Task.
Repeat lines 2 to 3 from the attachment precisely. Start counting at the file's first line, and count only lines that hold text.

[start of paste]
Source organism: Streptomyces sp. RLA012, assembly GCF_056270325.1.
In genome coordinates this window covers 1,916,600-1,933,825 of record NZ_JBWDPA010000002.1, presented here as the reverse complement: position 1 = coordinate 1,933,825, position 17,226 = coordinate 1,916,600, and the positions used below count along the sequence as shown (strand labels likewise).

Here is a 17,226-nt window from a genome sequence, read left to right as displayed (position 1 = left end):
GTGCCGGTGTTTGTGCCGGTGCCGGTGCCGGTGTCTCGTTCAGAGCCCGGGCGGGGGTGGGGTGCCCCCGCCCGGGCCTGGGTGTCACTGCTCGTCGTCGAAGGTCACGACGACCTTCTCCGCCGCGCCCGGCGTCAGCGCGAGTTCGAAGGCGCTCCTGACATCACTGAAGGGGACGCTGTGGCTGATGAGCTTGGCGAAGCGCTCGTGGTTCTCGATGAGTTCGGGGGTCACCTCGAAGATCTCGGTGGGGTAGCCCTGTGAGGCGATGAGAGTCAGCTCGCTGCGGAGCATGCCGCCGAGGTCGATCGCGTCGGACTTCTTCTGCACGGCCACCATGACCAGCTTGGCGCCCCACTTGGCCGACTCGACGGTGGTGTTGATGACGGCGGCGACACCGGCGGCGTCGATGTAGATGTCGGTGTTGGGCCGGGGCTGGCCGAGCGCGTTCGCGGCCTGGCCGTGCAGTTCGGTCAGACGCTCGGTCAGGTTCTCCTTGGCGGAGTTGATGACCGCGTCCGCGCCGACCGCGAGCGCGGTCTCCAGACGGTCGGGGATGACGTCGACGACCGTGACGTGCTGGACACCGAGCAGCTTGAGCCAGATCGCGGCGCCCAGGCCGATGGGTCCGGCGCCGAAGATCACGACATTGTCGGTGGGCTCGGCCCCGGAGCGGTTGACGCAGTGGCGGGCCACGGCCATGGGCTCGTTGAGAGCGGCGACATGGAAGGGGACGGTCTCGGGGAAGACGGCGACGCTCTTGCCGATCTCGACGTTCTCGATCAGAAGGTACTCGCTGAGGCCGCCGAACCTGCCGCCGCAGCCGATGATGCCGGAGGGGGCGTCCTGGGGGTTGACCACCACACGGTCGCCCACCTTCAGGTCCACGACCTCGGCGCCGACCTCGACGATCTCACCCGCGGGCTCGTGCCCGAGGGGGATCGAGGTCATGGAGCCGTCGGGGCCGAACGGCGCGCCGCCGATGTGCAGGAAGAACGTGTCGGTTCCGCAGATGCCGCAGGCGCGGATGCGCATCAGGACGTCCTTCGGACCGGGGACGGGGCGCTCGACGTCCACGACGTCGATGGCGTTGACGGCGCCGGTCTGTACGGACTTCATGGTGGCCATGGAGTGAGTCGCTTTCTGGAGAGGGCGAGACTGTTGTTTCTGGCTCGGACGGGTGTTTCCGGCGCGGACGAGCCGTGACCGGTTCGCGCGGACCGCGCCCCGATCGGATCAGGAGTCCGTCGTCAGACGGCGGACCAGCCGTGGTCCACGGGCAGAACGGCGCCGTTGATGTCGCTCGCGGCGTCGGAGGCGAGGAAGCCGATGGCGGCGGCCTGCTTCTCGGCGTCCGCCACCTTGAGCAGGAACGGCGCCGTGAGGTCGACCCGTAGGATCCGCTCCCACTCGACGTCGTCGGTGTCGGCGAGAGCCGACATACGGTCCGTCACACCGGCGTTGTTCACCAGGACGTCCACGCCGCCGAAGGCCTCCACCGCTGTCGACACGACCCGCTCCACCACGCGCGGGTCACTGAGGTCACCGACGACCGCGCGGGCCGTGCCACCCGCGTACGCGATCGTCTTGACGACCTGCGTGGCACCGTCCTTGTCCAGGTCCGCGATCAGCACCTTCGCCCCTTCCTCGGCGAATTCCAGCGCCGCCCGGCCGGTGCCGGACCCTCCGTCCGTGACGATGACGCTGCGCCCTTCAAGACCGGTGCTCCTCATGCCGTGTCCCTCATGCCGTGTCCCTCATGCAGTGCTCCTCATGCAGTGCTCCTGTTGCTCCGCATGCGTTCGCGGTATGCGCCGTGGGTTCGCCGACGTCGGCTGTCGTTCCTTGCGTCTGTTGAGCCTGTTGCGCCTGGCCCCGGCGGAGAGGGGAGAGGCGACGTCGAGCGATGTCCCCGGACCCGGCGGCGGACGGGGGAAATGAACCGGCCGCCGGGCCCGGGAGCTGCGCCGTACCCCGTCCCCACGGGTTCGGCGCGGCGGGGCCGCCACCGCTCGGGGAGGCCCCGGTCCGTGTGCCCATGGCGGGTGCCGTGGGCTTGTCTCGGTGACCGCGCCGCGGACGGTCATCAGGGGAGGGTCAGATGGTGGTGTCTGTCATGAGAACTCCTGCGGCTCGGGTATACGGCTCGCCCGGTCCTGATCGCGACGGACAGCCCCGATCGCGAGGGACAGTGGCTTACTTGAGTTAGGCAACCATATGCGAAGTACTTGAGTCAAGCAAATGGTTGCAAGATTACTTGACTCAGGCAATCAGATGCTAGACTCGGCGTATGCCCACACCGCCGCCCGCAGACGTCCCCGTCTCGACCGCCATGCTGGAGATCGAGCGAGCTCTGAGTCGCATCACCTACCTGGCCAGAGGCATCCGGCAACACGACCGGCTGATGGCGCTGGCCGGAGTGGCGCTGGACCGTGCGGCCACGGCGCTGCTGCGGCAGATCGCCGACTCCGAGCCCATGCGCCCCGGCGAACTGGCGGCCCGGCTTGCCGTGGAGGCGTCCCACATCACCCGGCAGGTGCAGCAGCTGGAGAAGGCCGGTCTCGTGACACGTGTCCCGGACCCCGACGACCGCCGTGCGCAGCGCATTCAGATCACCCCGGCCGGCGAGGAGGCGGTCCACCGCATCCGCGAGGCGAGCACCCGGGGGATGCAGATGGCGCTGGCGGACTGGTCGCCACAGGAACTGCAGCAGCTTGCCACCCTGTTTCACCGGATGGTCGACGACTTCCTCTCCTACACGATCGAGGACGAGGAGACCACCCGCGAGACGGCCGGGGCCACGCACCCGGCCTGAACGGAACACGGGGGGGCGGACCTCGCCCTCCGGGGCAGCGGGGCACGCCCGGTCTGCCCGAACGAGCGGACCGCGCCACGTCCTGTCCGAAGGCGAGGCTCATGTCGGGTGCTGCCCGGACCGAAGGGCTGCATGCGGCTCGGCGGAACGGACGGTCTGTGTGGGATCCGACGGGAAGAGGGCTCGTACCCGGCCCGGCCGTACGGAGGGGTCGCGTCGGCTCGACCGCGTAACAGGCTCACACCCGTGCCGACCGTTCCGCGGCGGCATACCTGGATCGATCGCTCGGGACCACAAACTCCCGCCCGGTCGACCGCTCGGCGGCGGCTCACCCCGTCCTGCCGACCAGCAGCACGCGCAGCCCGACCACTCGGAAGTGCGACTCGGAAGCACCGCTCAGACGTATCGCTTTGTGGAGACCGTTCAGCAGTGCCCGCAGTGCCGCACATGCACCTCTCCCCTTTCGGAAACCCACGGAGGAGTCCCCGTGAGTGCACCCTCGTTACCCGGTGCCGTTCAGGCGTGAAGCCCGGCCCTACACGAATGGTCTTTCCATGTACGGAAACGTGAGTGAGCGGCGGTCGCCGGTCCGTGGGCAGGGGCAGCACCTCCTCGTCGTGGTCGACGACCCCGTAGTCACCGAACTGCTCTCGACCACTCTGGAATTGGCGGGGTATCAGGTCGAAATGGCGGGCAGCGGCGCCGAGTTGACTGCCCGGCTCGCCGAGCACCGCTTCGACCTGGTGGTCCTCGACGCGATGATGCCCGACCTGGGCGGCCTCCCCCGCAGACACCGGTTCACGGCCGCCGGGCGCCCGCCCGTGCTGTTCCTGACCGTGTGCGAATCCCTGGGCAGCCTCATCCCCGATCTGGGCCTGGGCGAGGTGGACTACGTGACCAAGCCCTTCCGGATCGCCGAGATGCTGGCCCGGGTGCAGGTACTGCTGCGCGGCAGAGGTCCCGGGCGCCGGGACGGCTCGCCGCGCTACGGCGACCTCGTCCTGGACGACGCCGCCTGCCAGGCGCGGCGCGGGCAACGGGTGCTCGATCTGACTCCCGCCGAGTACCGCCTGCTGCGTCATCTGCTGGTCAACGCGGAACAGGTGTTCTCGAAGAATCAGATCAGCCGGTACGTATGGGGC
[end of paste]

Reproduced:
In genome coordinates this window covers 1,916,600-1,933,825 of record NZ_JBWDPA010000002.1, presented here as the reverse complement: position 1 = coordinate 1,933,825, position 17,226 = coordinate 1,916,600, and the positions used below count along the sequence as shown (strand labels likewise).

Here is a 17,226-nt window from a genome sequence, read left to right as displayed (position 1 = left end):